Picos Original Riders

Picos Original Riders
Highlights of 2010

Last of the Picos Riders - to Rome Alone!

Our first two charity rides were a huge success - raising over £20,000 for the South East Cancer Help Centre.

The Centre does a fantastic job of supporting patients and carers at the most difficult times of their lives. They make a real difference and you could help them in their work by contributing to our fundraising. Donations can be made via JustGiving.comhttps://www.justgiving.com/Tom-Vaz/ or directly into the Centre. For more details of the Centre and their work see their website at http://www.sechc.org.uk/

After 3 years of rest it seemed time to dust off the old muscles, bones and sinews and do one more spectacular ride in aid of this fabulous charity.

This time I will travel alone for 25 days, mainly following the ancient pilgrimage route to Rome, the Via Francigene, covering a distance of around 1,400 miles.

The route travels through Newhaven - Dieppe - Paris before I eventually reach the Via Francigene in Eastern France. From then on it is pretty simple apart from having to cross the Alps without an elephant!

Friday, 17 July 2015

Day 5 Sézanne to Bar-Sur Aube

What a long day!

I left camp at 8.30 knowing that the chances of getting a coffee or breakfast any earlier would be slim.

Turned out that I was only 4 miles from a decent hotel and restaurant. Sigh...

Bar-Sur Aube was the destination I chose for today and in my head it was reasonable but I must get my head examined! I booked a room while I had wifi in Sézanne so I had to stick to the plan.

Sézanne itself was very pretty and of course boasted a stunning church covered with buttresses. Leaving was sad as I'd had a very leisurely breakfast while picking my destination. Shrugging off the aches and pains, I sprung back on the bike and moved on.

This is champagne country so you can see the raw material before the French maidens stamp on them, adding sparkles and magic and creating a drink that I truly can't stand!

Contrast the pictures of traffic on the N4 with that on the local D9. You can see why I was anxious to get off it last night! Of course you have to share the quiet roads but most of the tractor drivers gave me a cheerful wave as they thundered by.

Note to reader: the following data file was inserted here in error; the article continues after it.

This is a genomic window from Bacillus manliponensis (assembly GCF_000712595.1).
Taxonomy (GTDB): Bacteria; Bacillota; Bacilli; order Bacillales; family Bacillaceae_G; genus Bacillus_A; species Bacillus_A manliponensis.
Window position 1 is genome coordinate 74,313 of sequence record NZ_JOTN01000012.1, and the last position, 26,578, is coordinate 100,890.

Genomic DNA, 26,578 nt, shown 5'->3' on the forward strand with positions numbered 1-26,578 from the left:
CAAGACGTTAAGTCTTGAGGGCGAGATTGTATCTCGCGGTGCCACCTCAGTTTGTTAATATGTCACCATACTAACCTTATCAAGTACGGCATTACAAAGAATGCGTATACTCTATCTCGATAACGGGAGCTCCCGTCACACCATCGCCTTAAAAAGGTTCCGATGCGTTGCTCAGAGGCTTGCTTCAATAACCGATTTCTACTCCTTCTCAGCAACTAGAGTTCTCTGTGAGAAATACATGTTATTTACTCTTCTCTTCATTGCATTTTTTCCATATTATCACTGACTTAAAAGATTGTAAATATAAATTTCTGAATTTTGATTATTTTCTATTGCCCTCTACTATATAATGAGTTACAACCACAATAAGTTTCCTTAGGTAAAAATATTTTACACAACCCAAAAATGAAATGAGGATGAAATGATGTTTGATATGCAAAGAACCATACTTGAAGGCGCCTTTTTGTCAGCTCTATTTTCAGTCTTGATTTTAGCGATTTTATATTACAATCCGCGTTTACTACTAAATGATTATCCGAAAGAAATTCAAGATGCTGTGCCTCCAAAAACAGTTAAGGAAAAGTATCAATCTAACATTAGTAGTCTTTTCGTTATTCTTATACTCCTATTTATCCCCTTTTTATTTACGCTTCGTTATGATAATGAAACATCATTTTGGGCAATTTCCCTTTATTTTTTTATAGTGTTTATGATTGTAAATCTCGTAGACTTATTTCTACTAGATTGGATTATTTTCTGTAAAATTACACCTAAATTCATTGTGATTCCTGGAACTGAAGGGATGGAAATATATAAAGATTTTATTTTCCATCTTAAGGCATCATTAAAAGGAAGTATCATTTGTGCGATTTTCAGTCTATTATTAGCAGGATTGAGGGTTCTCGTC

You can only imagine how much I was enjoying myself but of course that's when the drama began. I stopped to oil my chain because it was getting stuck during great changes. A close examination revealed a break in the chain so I had to remove a link. Make sure you carry a chain tool at all times. I've not had a trip for a while without needing one!

It was getting into lunchtime and I was simply dawdling, taking pictures. I loved the sunflower field, it reminded me of the hours spent digging and planting seeds in a garden that I won't see turn out this well.

Lunch was a nice egg salad under the shade of a walnut tree.  Why don't we line our roads like this?

As I finally reached the River Aube, I came upon an American armoured carrier, mounted and surrounded by flowers. I guess the French are forever grateful to them in this area unless they heard George Dubbya describing their cheese eating habits.

Finally I realised that I was not half way to Bar-Sur Aube and it was already 3pm. A mad race began in the baking heat of the afternoon. I overruled the GPS several times as it insisted on some strange bypasses. See the photo where it decided a loop was better than a straight line.

As I crawled into Bar-Sur Aube cursing my stupidity, it was 7.30pm and I'd coveted another 75 miles and most of them in the peak afternoon heat.

Tomorrow will be a shorter day. It has to be because I need to visit a pharmacy. Anyone know what's French for "chafing in my nether regions"?


  1. Look on the brighter side; you have less weight to carry with you to Rome now considering there is one less link on your cycle chain!!

  2. You write so much! I'm supposed to on a summer break, I'm not supposed to read!

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